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Information on the latest vitamin D news and research.

Find out more information on deficiency, supplementation, sun exposure, and how vitamin D relates to your health.

HIV and AIDS

Human immunodeficiency virus (HIV) causes acquired immunodeficiency syndrome (AIDS). The immune system begins to fail. This leads to life-threatening infections.

Approximately 33 million people in the world are living with HIV or AIDS. The rates are highest in Africa. About 120,000 have HIV/AIDS in the United States. Each year, approximately 22,000 die.

Risk factors

The primary risk factor for HIV/AIDS is exposure to HIV. This usually occurs with unprotected sexual contact or needle exchange during drug use.

Sunlight exposure and HIV/AIDS risk

There is little reported research on the role of sunlight and HIV. A study in Baltimore, Maryland, found that purposely seeking sun exposure lowered the rate of AIDS progression by 33%. However, the result was not considered statistically significant. The reduction may have occurred by chance.

Vitamin D and HIV/AIDS

Vitamin D levels

In Tanzania, pregnant women with HIV were studied for about five years. Findings included:

  • Higher vitamin D levels were associated with a slower progression of HIV to AIDS.
  • Women with vitamin D levels above 32 ng/mL (80 nmol/L) had a 25% lower risk of disease progression.
  • Women with higher vitamin D levels had a lower risk of dying from any cause during the study.

How vitamin D works

Vitamin D benefits patients with HIV or AIDS because it:

  • Reduces the risk of bone mineral loss and osteoporosis
  • Improves the immune system by producing cathelicidin and defensins (proteins that help fight bacteria and viruses)
  • Reduces inflammation by shifting protein production away from inflammation
  • Improves muscle strength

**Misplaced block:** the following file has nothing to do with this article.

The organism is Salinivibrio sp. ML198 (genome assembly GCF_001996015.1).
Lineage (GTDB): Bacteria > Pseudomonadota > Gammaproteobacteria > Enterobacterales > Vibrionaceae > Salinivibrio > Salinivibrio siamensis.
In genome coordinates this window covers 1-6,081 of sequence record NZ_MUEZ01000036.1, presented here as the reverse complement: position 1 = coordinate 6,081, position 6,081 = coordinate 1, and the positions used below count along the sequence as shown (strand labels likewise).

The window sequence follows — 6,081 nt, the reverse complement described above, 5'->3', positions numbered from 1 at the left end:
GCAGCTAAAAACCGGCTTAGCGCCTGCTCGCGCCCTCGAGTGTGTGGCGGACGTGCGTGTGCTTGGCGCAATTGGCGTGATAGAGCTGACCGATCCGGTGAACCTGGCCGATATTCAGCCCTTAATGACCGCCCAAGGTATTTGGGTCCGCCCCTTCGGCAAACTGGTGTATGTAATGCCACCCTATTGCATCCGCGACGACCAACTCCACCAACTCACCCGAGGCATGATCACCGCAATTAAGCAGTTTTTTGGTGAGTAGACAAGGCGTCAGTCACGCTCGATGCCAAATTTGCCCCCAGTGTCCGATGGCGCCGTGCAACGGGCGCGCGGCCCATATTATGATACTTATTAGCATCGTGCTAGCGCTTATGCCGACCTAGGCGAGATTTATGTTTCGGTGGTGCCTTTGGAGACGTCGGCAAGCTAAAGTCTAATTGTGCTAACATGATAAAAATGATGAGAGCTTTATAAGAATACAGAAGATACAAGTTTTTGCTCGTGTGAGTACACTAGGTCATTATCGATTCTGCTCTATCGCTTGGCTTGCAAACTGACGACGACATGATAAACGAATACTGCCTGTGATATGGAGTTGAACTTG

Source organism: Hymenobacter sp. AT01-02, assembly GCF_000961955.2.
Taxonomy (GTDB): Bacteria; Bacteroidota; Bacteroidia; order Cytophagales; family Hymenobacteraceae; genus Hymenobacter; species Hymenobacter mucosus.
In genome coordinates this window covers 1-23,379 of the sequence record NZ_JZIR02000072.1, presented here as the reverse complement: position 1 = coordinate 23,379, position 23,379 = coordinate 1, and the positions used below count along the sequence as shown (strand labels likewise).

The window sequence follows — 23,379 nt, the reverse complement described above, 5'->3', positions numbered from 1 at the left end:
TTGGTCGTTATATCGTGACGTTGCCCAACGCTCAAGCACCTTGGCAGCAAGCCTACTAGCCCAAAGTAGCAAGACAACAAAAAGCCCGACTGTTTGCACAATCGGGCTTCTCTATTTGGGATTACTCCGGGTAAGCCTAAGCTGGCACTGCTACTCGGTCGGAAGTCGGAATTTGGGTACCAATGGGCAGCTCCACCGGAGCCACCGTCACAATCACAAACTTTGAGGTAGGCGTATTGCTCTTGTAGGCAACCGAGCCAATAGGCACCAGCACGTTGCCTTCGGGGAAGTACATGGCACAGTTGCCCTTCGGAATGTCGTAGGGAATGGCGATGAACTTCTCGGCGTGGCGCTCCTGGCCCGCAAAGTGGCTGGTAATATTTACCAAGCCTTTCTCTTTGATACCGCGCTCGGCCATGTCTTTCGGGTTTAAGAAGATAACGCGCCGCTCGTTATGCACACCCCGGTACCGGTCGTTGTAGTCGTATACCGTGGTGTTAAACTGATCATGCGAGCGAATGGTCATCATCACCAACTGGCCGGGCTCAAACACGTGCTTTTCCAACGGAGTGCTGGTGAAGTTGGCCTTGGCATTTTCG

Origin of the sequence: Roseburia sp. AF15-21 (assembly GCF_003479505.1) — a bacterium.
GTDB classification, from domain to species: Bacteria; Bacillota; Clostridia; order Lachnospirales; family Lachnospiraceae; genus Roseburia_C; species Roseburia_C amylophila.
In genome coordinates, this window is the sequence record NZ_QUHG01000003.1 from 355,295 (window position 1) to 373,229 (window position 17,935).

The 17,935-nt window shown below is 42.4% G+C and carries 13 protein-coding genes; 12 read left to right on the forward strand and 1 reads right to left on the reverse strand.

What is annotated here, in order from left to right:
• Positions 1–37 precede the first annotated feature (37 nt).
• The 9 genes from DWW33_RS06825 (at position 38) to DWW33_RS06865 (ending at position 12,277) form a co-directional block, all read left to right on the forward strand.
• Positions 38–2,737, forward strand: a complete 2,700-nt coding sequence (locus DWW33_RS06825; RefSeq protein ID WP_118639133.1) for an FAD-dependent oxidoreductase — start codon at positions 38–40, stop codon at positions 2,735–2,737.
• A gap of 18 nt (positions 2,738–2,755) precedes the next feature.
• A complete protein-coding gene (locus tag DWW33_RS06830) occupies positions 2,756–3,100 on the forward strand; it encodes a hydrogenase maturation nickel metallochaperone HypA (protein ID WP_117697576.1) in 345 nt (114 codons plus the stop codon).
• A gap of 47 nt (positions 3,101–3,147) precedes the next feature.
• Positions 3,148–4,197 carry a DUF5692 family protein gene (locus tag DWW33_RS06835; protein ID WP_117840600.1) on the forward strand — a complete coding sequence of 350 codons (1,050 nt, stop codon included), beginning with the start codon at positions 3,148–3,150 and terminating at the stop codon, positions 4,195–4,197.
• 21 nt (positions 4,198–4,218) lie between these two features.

• Improves blood sugar control and reduces the risk of diabetes

Prevention

There have been no reported studies using vitamin D to prevent HIV and its progression to AIDS. However, higher vitamin D levels may reduce HIV risk and progression.

From studies on other diseases, it appears that vitamin D levels above 40 ng/mL (100 nmol/L) may be desirable.

Vitamin D and calcium

There is no evidence that calcium reduces the risk of HIV/AIDS. However, people with these disorders often have lower bone mineral density and increased risk of osteoporosis.

Raising vitamin D levels and taking other supplements may lower osteoporosis risk. These supplements include calcium, magnesium, boron, vitamin C, and hydrolyzed collagen.

Treatment

People with HIV/AIDS would benefit by measuring their vitamin D blood levels. Supplements could raise vitamin D levels to at least 40 ng/mL (100 nmol/L). However, there is considerable variation from person to person. Vitamin D levels should be measured both before and after taking vitamin D supplements or increasing ultraviolet-B (UVB)

Acknowledgements

This evidence summary was written by:

William B. Grant, Ph.D.
Sunlight, Nutrition, and Health Research Center (SUNARC)
P.O. Box 641603
San Francisco, CA 94164-1603, USA
www.sunarc.org
wbgrant@infionline.net

The summary was reviewed by:

  • Luca Mascitelli <lumasci@libero.it>
  • Robert P. Heaney <rheaney@creighton.edu>

Complete bibliography of research used in this summary

The research we have cited in our summary is listed below, with links to PubMed abstracts and full-text for those who wish to explore further.

References

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